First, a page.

Free access
Issue
Apidologie
Volume 40, Number 3, May-June 2009
Bee conservation
Page(s) 313 - 331
DOI http://dx.doi.org/10.1051/apido/2009028
Published online 07 July 2009
Apidologie 40 (2009) 313-331
DOI: 10.1051/apido/2009028

A survey and review of the status of wild bees in the West-Palaearctic region

Sébastien Patiny1, Pierre Rasmont2 and Denis Michez2

1  Entomologie fonctionnelle et évolutive, Faculté universitaire des Sciences Agronomiques de Gembloux, Passage des déportés 2, 5030 Gembloux, Belgium
2  Laboratoire de Zoologie, Pentagone, Université de Mons-Hainaut, place du Parc, 20, 7000 Mons, Belgium

Received 10 October 2008 – Revised 19 January 2009 – Accepted 12 February 2009 - Published online 7 July 2009

Abstract - Bees (a.k.a. Apoidea Anthophila) are among the main pollinators in most ecosystems. The yearly value of the ecological services provided worldwide by pollinators reaches more than € 150 billion. As in many other groups, the erosion of bee diversity is now a well-assessed reality. However, quantification of the phenomenon, including the assessment of its extent and severity has been lacking for a long time. In the West-Palaearctic, the decrease in wild bees has been highlighted in several studies over the last few decades. Specifically, the plight of a few populations of bees in Europe has been measured and assessed. In this paper, we review the state of the knowledge of bee diversity in the West-Palaearctic. We present the available resources usable for estimation of the extinction risk in West-Palaearctic bees. We also point out the work that is needed to outline a holistic picture of West-Palaearctic bee diversity. We conclude by suggesting that former initiatives should be integral in developing the framework of a subregion-wide monitoring program for bees.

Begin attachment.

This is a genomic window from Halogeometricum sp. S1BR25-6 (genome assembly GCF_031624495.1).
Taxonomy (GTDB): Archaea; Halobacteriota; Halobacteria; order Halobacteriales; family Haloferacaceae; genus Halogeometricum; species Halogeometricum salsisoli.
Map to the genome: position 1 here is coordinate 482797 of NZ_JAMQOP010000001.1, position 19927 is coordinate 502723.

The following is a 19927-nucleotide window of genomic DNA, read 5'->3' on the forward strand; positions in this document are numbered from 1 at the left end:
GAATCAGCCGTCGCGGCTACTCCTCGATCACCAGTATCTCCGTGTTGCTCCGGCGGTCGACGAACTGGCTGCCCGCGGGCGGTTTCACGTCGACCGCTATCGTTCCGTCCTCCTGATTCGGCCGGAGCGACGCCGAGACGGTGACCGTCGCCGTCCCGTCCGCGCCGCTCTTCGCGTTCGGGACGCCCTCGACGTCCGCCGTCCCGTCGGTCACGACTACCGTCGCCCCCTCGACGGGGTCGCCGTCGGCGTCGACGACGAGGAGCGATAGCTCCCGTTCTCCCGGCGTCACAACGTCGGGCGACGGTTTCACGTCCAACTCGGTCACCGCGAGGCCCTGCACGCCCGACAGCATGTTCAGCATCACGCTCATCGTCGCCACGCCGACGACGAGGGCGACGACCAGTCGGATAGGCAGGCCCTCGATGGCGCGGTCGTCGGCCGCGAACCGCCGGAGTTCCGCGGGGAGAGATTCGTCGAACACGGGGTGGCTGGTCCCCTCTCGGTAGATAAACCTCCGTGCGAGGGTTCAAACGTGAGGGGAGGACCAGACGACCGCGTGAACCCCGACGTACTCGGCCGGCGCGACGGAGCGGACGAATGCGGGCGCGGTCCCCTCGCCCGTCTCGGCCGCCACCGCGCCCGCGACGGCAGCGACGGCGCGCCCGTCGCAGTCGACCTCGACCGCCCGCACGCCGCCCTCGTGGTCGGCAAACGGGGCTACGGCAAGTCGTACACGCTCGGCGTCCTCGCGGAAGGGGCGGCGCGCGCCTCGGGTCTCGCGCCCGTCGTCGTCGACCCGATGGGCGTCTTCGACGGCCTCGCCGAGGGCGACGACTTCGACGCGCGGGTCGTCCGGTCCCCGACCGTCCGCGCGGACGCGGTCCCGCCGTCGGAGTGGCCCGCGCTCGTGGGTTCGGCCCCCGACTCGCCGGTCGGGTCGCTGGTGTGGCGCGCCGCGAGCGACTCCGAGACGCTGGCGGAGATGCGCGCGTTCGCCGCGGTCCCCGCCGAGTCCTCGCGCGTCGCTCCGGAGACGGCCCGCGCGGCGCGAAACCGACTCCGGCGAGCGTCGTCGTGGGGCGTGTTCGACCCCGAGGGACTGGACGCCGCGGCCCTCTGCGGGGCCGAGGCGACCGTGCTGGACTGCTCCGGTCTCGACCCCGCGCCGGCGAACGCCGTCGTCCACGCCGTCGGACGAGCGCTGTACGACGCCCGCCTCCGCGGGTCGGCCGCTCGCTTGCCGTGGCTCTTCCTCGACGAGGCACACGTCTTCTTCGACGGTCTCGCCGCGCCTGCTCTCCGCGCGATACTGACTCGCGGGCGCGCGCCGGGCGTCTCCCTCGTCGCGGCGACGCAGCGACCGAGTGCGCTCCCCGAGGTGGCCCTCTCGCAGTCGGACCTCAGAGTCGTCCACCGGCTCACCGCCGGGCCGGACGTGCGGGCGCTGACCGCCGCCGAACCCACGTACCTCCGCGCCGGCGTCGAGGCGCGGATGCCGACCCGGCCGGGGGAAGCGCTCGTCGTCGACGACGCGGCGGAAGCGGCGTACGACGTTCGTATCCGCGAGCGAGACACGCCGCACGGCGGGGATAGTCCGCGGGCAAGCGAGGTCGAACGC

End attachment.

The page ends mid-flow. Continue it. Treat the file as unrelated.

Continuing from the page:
Key words: diversity / taxonomy / West-Palaearctic / Europe / Apoidea


© INRA, DIB-AGIB, EDP Sciences 2009